LEEDS WILL not know what has hit it when the Tour de France rolls out of the city in just four days’ time.
That’s the prediction from 2013 winner Chris Froome, who is preparing to defend his title when the iconic event begins in West Yorkshire on Saturday.
Froome – who finished second in 2012 before winning the world’s greatest bike race for the first time 12 months ago – has described the Tour de France as being like the Olympics coming to Yorkshire for two days.
Saturday’s stage one of the world famous race will see riders go from Leeds to Harrogate, with the following day’s leg linking York and Sheffield.
This year is the fourth time the Tour de France has visited England, but its debut in the north of the country and Froome said the Yorkshire public will be stunned at the scale of the spectacle.
“At the end of the day the mainstream sports in this country are obviously cricket, rugby and football and they are still at the top of everyone’s list,” said the Team Sky rider.
“But I think people will be surprised just at the wow factor of the Tour de France and how big it is when it comes through your town.
“I think for us, it is almost like the Olympics coming round every year.
“As a professional cyclist it is the big event and for it to be here in the UK, it is a big deal.”
Expectations will be high this year as Team Sky aim for a third successive victory, following Froome’s triumph last year and Sir Bradley Wiggins’ historic first British win in 2012.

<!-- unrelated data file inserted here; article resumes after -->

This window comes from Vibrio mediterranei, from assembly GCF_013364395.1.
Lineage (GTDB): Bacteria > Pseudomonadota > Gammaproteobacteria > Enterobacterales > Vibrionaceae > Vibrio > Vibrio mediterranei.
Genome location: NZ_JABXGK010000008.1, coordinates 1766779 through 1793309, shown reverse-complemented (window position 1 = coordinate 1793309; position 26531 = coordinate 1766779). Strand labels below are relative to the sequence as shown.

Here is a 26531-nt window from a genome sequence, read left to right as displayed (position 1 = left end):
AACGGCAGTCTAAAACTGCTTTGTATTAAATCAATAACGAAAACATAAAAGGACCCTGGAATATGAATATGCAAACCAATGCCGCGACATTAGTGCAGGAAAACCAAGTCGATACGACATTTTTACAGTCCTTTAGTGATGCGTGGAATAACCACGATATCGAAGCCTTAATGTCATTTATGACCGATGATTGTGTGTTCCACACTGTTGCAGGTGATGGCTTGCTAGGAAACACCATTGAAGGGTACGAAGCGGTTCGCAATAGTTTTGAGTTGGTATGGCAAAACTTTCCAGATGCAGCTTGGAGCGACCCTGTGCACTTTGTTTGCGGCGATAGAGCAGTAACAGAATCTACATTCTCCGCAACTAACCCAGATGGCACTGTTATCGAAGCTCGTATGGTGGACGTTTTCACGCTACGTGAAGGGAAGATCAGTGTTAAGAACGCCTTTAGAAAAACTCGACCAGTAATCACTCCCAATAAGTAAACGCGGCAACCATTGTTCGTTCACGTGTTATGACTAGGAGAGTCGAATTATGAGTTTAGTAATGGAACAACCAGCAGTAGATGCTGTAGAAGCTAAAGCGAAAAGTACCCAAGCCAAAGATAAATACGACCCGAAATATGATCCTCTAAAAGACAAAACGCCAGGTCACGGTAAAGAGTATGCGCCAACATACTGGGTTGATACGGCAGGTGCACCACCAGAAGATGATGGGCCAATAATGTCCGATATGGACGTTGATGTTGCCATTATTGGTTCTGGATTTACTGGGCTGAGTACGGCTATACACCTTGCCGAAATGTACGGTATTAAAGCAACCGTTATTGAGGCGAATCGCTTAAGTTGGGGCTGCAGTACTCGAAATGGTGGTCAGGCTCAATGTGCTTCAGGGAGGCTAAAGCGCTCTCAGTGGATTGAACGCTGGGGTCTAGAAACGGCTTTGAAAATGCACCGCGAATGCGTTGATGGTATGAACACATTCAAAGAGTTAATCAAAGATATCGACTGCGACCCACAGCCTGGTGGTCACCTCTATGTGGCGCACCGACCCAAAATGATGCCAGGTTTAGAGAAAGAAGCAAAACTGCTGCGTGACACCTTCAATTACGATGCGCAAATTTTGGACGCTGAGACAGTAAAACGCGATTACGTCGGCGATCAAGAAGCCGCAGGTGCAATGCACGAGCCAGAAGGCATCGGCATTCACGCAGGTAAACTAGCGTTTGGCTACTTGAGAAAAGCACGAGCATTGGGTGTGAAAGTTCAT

Froome described Sky’s achievement in winning back-to-back Tours as “huge”, but warned there are no guarantees.
Froome and Sky will start as favourites, but the competition could be more intense this year with former winner Alberto Contador and Vincenzo Nibali – last year’s Giro d’Italia champion, who was third in the 2012 Tour – likely to be among the British rider’s main rivals.
“I hope people are not lulled into a false sense of how easy it is, because we have managed to do it for the last two years,” Froome said.
“We need to put things into perspective and remember it took 99 editions for a British rider to win the Tour de France.
“It really is a massive undertaking to go back this year even contemplating going for a third win, but I really do believe we have got the team to do it.
“We have a really strong team going into the race, full of experience and ability and we’ve spent a lot of time together this year, which is very important. We are ready to get started and I can’t wait to get to Yorkshire.”
Sky could have one advantage this year, according to Froome, in the form of their new bike, the Pinarello Dogma F8
“It will add an extra little element for us,” Froome said. “We have got a new bike which we think is another step from the previous bikes we had.
“I am really looking forward to racing on it. They have managed to get the weight down on it and I don’t know how, but it seems to feel a lot more rigid than the last one, even though the last one was already a very, very decent bike.
“The big thing is the aerodynamics, they have really managed to shave the bike off in a lot of places and make it as quick as possible.”
David Millar says he has been denied a Tour de France swansong after missing out on the final selection for Garmin-Sharp.
The 37-year-old Scot was expected to be chosen in Garmin’s final nine for his 13th and last Tour, before his retirement at the end of the season.
Now Millar has revealed he will not be on the start line in Leeds, joining Wiggins, Pete Kennaugh, Ben Swift (all Team Sky) and Alex Dowsett (Movistar) in missing selection.